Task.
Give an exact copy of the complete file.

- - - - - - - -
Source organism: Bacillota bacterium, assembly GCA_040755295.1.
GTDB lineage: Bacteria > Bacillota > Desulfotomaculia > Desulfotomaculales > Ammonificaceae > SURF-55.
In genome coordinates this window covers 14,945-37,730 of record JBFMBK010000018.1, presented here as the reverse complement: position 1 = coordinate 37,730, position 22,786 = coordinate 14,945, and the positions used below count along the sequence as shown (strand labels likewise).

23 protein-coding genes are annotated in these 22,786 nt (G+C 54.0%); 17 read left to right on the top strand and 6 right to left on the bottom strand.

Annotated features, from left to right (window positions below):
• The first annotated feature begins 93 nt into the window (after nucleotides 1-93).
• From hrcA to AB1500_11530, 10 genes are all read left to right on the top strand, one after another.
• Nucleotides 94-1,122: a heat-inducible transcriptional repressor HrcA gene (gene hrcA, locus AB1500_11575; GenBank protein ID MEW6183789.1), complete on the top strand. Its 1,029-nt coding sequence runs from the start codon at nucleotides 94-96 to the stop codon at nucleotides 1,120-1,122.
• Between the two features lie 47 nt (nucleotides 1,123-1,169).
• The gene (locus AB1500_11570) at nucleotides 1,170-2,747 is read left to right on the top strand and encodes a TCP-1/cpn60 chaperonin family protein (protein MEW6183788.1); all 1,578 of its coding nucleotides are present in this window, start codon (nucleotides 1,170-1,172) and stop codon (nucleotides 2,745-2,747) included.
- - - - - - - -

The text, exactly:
Source organism: Bacillota bacterium, assembly GCA_040755295.1.
GTDB lineage: Bacteria > Bacillota > Desulfotomaculia > Desulfotomaculales > Ammonificaceae > SURF-55.
In genome coordinates this window covers 14,945-37,730 of record JBFMBK010000018.1, presented here as the reverse complement: position 1 = coordinate 37,730, position 22,786 = coordinate 14,945, and the positions used below count along the sequence as shown (strand labels likewise).

23 protein-coding genes are annotated in these 22,786 nt (G+C 54.0%); 17 read left to right on the top strand and 6 right to left on the bottom strand.

Annotated features, from left to right (window positions below):
• The first annotated feature begins 93 nt into the window (after nucleotides 1-93).
• From hrcA to AB1500_11530, 10 genes are all read left to right on the top strand, one after another.
• Nucleotides 94-1,122: a heat-inducible transcriptional repressor HrcA gene (gene hrcA, locus AB1500_11575; GenBank protein ID MEW6183789.1), complete on the top strand. Its 1,029-nt coding sequence runs from the start codon at nucleotides 94-96 to the stop codon at nucleotides 1,120-1,122.
• Between the two features lie 47 nt (nucleotides 1,123-1,169).
• The gene (locus AB1500_11570) at nucleotides 1,170-2,747 is read left to right on the top strand and encodes a TCP-1/cpn60 chaperonin family protein (protein MEW6183788.1); all 1,578 of its coding nucleotides are present in this window, start codon (nucleotides 1,170-1,172) and stop codon (nucleotides 2,745-2,747) included.